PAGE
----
Rep. John Tierney, the ranking Democrat on the House Oversight and Government Reform Subcommittee on National Security, Homeland Defense and Foreign Operations, is pushing the Pentagon and the State Department to make Academi, formerly known as Blackwater (and formerly known as Xe) ineligible for federal contracts due to their violation of American law on the export of weapons.
A Massachusetts congressman is pressuring the State and Defense departments to consider suspending and disbarring Academi, the defense contractor formerly known as Blackwater.
Democratic Rep. John Tierney is asking the agencies to reevaluate last month’s $7.5 million settlement by the North Carolina company over alleged weapons export violations, claiming the fine isn’t severe enough and expressing concern over Academi’s continued eligibility for government contracts.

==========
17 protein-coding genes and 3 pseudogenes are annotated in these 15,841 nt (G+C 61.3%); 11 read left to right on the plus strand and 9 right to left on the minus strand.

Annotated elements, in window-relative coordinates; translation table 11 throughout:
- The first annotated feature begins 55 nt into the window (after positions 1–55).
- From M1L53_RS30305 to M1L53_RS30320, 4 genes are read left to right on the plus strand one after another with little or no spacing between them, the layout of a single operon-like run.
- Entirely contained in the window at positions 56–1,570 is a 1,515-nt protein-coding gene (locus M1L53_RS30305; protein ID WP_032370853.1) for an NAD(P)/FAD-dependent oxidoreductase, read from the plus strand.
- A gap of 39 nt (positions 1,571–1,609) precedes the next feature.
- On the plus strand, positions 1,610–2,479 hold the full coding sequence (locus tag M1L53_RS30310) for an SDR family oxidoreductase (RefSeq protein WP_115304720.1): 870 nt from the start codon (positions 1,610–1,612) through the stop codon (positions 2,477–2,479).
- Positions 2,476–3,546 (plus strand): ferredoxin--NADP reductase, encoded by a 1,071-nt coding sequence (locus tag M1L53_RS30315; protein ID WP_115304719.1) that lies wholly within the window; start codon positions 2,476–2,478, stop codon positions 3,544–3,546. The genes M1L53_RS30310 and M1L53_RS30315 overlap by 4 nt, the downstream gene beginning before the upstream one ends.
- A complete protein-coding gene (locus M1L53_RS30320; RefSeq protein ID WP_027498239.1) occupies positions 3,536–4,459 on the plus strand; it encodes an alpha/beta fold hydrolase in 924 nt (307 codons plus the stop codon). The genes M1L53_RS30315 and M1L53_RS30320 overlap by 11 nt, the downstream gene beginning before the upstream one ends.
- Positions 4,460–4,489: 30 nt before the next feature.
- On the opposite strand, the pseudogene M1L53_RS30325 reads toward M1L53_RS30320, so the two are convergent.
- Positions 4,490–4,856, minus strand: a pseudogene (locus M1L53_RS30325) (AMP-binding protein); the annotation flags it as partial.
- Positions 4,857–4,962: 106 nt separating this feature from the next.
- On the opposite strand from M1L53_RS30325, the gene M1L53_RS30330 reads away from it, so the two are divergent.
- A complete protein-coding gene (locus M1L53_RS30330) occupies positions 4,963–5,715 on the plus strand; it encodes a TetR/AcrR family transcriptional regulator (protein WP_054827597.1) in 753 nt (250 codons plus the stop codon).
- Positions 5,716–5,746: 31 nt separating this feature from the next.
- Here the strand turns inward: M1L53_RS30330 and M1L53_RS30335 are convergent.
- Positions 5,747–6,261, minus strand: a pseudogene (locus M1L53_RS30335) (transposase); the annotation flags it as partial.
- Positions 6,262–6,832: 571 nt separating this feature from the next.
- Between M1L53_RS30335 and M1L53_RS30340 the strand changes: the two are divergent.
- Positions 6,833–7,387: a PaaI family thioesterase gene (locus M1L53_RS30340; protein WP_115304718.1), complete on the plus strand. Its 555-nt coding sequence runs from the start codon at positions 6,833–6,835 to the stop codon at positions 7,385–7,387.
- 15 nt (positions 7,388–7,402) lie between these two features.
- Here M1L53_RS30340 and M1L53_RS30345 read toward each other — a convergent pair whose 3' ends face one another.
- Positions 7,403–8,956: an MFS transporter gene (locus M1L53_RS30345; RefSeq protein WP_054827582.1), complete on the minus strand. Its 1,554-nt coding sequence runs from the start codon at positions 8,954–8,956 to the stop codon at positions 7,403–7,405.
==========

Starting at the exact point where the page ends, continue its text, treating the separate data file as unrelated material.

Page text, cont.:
“This has been a repeated problem that’s gone on — this isn’t a one-off situation, and it’s not just Blackwater,” Tierney said in an interview with POLITICO. “We’ve had companies taking millions of dollars from taxpayers, repeatedly making questionable decisions. … If we don’t hold them accountable, then it’s going to keep happening.”
He’s right, of course, but this is true of most big government contractors. The big defense contractors have all been fined significant amounts of money for violating a host of laws, for gouging the government through illegal billing and much more. United Technologies Corporation, the 8th largest federal government contractor, was recently fined $75 million for illegally transferring military helicopter technology to China. Boeing, the 2nd largest federal contractor, was fined $32 million for selling rocket technology to China. Haliburton has been fined tens of millions of dollars for skirting sanctions to do business in Iran and Libya, for bribing foreign officials, and for fraudulent billing. All of those companies receive billions and billions of dollars in federal contracts; the fines are just the cost of doing business for them.